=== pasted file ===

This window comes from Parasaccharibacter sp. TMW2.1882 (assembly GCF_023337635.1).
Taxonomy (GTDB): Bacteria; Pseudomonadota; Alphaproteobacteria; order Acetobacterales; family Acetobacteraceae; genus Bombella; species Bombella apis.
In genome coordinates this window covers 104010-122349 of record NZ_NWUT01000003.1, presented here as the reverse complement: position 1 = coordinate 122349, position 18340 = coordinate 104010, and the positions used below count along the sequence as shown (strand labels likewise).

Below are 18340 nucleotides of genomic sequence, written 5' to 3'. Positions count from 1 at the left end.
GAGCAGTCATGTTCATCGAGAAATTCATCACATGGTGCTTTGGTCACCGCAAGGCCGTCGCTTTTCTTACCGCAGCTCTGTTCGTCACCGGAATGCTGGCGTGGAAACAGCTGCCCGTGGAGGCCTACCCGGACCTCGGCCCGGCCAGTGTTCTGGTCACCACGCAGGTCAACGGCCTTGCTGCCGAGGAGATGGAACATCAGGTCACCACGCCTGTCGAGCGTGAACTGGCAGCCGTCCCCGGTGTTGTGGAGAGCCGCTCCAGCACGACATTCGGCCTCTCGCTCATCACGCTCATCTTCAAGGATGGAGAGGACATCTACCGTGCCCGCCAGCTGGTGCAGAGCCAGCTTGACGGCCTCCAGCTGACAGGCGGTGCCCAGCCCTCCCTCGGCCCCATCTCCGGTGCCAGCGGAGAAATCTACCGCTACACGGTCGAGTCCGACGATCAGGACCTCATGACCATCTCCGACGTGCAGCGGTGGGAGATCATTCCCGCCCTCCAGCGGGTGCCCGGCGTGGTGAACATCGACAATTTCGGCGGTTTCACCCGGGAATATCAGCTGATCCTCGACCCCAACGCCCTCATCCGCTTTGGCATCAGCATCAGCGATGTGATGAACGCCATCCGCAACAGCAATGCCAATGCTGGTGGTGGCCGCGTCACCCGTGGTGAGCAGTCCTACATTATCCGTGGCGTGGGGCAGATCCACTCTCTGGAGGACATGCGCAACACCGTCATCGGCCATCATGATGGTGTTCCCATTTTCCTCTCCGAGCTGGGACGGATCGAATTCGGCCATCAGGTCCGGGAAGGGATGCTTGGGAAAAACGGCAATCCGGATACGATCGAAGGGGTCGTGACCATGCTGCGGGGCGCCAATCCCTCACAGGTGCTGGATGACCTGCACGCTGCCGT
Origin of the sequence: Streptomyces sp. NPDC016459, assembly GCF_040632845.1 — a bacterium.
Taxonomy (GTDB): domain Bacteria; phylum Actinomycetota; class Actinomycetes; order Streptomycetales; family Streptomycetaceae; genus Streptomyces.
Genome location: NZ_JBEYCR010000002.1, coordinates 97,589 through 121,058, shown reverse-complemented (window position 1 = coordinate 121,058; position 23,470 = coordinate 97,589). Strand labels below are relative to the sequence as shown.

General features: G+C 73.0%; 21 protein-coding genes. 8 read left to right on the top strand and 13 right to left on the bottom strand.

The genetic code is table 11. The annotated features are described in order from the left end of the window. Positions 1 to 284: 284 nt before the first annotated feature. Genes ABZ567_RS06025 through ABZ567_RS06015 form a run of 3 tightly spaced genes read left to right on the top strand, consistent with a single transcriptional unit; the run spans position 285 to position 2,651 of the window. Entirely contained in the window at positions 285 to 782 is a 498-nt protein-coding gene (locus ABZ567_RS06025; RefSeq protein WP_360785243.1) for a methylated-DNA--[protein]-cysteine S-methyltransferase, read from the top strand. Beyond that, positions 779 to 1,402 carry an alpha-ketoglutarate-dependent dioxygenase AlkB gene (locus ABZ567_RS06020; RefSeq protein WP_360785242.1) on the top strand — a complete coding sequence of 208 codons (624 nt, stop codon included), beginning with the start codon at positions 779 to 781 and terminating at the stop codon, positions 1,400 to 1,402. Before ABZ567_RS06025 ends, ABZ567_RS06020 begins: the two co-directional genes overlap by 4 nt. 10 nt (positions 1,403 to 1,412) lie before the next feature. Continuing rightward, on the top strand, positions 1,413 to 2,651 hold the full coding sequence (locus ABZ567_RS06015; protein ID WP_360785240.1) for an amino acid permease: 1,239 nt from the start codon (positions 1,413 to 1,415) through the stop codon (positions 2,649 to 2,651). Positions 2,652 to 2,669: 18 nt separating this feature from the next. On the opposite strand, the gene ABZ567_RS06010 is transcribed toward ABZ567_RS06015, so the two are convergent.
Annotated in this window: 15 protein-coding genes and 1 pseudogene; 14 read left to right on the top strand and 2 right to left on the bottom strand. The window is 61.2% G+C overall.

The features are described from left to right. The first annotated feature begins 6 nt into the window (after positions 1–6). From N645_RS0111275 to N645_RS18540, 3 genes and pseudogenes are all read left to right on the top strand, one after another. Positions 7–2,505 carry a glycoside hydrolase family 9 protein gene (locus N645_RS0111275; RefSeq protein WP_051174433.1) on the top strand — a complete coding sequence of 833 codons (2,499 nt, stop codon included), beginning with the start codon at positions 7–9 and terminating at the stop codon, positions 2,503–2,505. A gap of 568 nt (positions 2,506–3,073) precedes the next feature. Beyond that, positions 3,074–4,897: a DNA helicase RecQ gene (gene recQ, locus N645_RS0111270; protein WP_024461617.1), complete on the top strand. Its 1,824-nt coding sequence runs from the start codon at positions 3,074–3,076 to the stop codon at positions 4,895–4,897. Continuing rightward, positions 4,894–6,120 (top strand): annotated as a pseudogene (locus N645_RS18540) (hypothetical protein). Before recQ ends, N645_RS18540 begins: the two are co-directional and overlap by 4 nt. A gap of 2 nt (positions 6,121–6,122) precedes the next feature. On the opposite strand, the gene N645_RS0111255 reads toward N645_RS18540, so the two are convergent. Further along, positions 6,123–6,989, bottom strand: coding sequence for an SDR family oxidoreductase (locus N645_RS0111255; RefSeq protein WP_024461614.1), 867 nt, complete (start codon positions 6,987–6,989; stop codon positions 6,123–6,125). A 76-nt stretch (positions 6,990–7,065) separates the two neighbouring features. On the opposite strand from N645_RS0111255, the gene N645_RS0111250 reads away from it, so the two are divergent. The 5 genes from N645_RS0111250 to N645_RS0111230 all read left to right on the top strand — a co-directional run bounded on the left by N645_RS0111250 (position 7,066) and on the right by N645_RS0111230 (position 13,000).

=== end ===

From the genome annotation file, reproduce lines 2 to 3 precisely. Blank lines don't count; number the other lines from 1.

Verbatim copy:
Taxonomy (GTDB): Bacteria; Pseudomonadota; Alphaproteobacteria; order Acetobacterales; family Acetobacteraceae; genus Bombella; species Bombella apis.
In genome coordinates this window covers 104010-122349 of record NZ_NWUT01000003.1, presented here as the reverse complement: position 1 = coordinate 122349, position 18340 = coordinate 104010, and the positions used below count along the sequence as shown (strand labels likewise).